I'm the kind of person who skips to the conversation when reading a book.
Paul Harvey used to have a radio spot where he told “the rest of the story.” He would take a well-known story or person, and then reveal the back story that would give insight into something we thought we already knew.
Today, you are going to hear “the rest of the story.”
The other day I had taken Grace and Hannah to visit my mother in the nursing home. My mother is disappearing in dribs and drabs. There is a reason Alzheimer’s is called “the long good-bye.” Little by little, the disease gobbles up memories. It may start with inconsequential ones, but then it begins devouring memories of even the people who are important parts of a person’s life.
It’s been some time now that my mother hasn’t known my name. Occasionally, it will pop out, but, more often, the only way I know that she recognizes me is by her smile. Her face will light up and she’ll greet me when I walk in the room. I’ve taken a great deal of comfort in that.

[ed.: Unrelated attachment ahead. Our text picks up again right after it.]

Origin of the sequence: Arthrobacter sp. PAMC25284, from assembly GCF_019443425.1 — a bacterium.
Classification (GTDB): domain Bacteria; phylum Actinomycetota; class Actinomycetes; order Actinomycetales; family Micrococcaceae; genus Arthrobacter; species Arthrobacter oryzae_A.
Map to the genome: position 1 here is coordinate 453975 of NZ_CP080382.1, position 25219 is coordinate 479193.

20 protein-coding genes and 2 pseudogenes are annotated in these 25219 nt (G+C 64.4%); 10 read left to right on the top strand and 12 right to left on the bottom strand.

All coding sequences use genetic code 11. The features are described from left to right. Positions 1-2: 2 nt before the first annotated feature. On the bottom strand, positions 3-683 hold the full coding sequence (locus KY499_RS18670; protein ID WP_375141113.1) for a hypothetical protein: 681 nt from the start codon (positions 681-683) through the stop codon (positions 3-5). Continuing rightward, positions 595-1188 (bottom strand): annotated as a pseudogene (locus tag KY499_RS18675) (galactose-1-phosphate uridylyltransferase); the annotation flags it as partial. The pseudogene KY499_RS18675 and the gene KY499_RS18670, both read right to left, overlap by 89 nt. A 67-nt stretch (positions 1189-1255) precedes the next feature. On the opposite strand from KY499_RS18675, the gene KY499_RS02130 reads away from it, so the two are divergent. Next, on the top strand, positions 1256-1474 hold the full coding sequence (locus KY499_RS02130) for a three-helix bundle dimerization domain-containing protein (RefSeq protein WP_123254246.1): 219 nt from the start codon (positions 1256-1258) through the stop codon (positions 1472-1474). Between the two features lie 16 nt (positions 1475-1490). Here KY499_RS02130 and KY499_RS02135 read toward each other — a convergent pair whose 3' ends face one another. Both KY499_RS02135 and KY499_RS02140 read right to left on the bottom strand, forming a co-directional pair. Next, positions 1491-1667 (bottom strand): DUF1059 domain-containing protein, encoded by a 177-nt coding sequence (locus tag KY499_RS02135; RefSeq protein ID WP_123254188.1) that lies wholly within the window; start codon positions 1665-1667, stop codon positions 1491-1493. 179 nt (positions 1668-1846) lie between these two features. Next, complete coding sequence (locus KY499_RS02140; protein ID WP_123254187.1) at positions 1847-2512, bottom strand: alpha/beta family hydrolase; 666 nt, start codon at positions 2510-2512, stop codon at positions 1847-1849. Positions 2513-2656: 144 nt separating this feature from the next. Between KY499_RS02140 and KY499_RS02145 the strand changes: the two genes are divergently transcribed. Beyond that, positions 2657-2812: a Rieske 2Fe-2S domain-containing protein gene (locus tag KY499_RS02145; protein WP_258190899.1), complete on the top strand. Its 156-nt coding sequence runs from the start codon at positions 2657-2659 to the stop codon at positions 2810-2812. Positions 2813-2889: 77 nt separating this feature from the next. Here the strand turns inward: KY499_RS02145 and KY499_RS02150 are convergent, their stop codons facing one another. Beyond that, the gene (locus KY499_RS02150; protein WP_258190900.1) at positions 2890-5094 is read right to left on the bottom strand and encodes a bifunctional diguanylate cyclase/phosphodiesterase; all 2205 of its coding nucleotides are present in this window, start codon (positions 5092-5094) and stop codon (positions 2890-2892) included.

She answers, “Of course.”
“Okay,” I challenge her, “who am I?”
She’ll smile, tilt her chin at me a little, and say, “I know who you are.”
But I know she can’t remember my name.
At least I get a smile, though.
That is, until the other day. Grace, Hannah, and I came around the corner and found her sitting at a table. I smiled and waved.
“Hi, Mom,” I said to her, but she only glared at me. I pulled up a chair beside her, and she narrowed her eyes and glared some more.
“How are you doing today?” I asked, trying be cheerful and engage her. I watched her set her jaw, clamping her whole face into a frown. She turned her eyes from me toward the last few bites of pancake in front of her.
I asked Hannah to go into Grammie’s room and find a photo album. I thought it might spark something. We flipped through the pictures and I tried to ask her about different ones.
Finally, with a wave of her hand, she said, “I don’t know about all these classifications.”
She turned away from me and I puzzled over what she had said. My father arrived and she perked up a little, but really, for the rest of the day, I was sad that I hadn’t even gotten a smile out of my mother.
Which was why I needed a picture of a smiling gas tank. (See “Finding a Smile“)
And now you know… the rest of the story.
In case you never heard Paul Harvey, here is one of his stories: